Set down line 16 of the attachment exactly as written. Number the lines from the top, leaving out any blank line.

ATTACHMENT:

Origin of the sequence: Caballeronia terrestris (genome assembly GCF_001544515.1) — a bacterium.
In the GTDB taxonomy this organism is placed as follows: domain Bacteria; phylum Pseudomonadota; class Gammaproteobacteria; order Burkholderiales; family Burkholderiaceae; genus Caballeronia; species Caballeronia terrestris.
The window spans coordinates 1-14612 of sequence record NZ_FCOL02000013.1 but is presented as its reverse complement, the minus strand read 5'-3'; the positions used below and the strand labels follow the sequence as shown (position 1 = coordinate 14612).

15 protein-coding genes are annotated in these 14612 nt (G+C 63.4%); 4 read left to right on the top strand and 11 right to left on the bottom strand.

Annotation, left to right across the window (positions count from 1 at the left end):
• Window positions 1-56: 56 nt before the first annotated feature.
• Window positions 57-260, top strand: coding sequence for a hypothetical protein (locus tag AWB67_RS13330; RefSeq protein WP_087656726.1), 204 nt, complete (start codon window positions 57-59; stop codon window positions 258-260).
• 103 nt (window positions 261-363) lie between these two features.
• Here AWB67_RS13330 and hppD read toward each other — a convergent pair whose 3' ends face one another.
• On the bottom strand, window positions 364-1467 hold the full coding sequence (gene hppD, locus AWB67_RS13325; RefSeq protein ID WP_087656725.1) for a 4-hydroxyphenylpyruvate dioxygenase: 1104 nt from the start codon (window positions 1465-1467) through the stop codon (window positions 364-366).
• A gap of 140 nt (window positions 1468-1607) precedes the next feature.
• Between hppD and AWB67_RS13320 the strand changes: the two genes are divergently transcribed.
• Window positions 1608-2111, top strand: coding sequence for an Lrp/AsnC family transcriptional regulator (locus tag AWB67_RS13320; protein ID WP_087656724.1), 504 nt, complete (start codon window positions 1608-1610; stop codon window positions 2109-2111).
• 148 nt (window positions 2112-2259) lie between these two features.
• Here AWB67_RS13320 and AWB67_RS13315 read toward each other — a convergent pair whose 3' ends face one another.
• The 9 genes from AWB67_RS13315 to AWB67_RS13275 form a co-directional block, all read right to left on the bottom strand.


• The 9 genes from AWB67_RS13315 to AWB67_RS13275 form a co-directional block, all read right to left on the bottom strand.